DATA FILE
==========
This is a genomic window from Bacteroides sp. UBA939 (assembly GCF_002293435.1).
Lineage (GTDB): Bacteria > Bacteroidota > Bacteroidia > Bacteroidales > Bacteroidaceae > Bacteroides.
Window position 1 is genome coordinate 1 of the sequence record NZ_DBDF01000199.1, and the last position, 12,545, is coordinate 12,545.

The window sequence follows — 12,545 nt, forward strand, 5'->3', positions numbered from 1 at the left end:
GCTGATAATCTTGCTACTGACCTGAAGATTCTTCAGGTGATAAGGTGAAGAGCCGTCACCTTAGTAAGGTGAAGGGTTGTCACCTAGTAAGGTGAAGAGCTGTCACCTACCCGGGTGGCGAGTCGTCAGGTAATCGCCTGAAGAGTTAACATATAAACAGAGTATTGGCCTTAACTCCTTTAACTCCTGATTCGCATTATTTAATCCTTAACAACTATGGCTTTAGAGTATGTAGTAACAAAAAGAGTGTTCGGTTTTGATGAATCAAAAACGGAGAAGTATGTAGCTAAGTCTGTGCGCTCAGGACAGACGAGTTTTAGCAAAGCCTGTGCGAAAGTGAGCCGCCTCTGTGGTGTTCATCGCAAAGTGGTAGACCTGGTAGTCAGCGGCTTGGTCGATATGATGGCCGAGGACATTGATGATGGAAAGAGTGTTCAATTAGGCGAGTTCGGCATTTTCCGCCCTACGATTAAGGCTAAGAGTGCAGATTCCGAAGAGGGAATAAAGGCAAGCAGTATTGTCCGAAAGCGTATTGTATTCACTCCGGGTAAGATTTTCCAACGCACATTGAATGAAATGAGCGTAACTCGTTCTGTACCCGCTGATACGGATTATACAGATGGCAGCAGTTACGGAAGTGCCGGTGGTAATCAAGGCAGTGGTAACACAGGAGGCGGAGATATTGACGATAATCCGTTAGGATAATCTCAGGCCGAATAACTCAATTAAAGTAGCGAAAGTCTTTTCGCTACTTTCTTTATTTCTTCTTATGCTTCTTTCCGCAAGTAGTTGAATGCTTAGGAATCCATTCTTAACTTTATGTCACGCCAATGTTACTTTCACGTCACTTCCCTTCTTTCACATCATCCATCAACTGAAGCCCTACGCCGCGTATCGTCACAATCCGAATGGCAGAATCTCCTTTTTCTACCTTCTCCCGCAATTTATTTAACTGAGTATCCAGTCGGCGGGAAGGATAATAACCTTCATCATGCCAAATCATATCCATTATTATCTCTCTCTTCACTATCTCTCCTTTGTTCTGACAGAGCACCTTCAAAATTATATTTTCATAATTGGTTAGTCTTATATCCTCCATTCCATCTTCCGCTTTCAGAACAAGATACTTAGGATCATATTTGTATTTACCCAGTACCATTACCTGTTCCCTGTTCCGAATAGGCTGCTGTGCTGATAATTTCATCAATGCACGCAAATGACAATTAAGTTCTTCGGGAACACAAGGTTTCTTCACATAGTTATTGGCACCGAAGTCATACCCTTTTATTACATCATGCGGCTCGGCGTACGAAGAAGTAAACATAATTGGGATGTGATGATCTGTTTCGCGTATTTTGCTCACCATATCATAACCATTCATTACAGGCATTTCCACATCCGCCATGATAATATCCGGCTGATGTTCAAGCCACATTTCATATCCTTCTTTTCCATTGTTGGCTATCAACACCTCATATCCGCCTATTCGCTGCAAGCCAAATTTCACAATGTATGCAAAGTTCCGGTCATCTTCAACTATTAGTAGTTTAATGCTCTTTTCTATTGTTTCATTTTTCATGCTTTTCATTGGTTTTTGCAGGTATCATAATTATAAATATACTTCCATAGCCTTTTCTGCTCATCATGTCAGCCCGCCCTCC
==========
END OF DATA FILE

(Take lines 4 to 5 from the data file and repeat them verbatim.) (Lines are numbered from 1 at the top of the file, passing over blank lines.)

The window sequence follows — 12,545 nt, forward strand, 5'->3', positions numbered from 1 at the left end:
GCTGATAATCTTGCTACTGACCTGAAGATTCTTCAGGTGATAAGGTGAAGAGCCGTCACCTTAGTAAGGTGAAGGGTTGTCACCTAGTAAGGTGAAGAGCTGTCACCTACCCGGGTGGCGAGTCGTCAGGTAATCGCCTGAAGAGTTAACATATAAACAGAGTATTGGCCTTAACTCCTTTAACTCCTGATTCGCATTATTTAATCCTTAACAACTATGGCTTTAGAGTATGTAGTAACAAAAAGAGTGTTCGGTTTTGATGAATCAAAAACGGAGAAGTATGTAGCTAAGTCTGTGCGCTCAGGACAGACGAGTTTTAGCAAAGCCTGTGCGAAAGTGAGCCGCCTCTGTGGTGTTCATCGCAAAGTGGTAGACCTGGTAGTCAGCGGCTTGGTCGATATGATGGCCGAGGACATTGATGATGGAAAGAGTGTTCAATTAGGCGAGTTCGGCATTTTCCGCCCTACGATTAAGGCTAAGAGTGCAGATTCCGAAGAGGGAATAAAGGCAAGCAGTATTGTCCGAAAGCGTATTGTATTCACTCCGGGTAAGATTTTCCAACGCACATTGAATGAAATGAGCGTAACTCGTTCTGTACCCGCTGATACGGATTATACAGATGGCAGCAGTTACGGAAGTGCCGGTGGTAATCAAGGCAGTGGTAACACAGGAGGCGGAGATATTGACGATAATCCGTTAGGATAATCTCAGGCCGAATAACTCAATTAAAGTAGCGAAAGTCTTTTCGCTACTTTCTTTATTTCTTCTTATGCTTCTTTCCGCAAGTAGTTGAATGCTTAGGAATCCATTCTTAACTTTATGTCACGCCAATGTTACTTTCACGTCACTTCCCTTCTTTCACATCATCCATCAACTGAAGCCCTACGCCGCGTATCGTCACAATCCGAATGGCAGAATCTCCTTTTTCTACCTTCTCCCGCAATTTATTTAACTGAGTATCCAGTCGGCGGGAAGGATAATAACCTTCATCATGCCAAATCATATCCATTATTATCTCTCTCTTCACTATCTCTCCTTTGTTCTGACAGAGCACCTTCAAAATTATATTTTCATAATTGGTTAGTCTTATATCCTCCATTCCATCTTCCGCTTTCAGAACAAGATACTTAGGATCATATTTGTATTTACCCAGTACCATTACCTGTTCCCTGTTCCGAATAGGCTGCTGTGCTGATAATTTCATCAATGCACGCAAATGACAATTAAGTTCTTCGGGAACACAAGGTTTCTTCACATAGTTATTGGCACCGAAGTCATACCCTTTTATTACATCATGCGGCTCGGCGTACGAAGAAGTAAACATAATTGGGATGTGATGATCTGTTTCGCGTATTTTGCTCACCATATCATAACCATTCATTACAGGCATTTCCACATCCGCCATGATAATATCCGGCTGATGTTCAAGCCACATTTCATATCCTTCTTTTCCATTGTTGGCTATCAACACCTCATATCCGCCTATTCGCTGCAAGCCAAATTTCACAATGTATGCAAAGTTCCGGTCATCTTCAACTATTAGTAGTTTAATGCTCTTTTCTATTGTTTCATTTTTCATGCTTTTCATTGGTTTTTGCAGGTATCATAATTATAAATATACTTCCATAGCCTTTTCTGCTCATCATGTCAGCCCGCCCTCC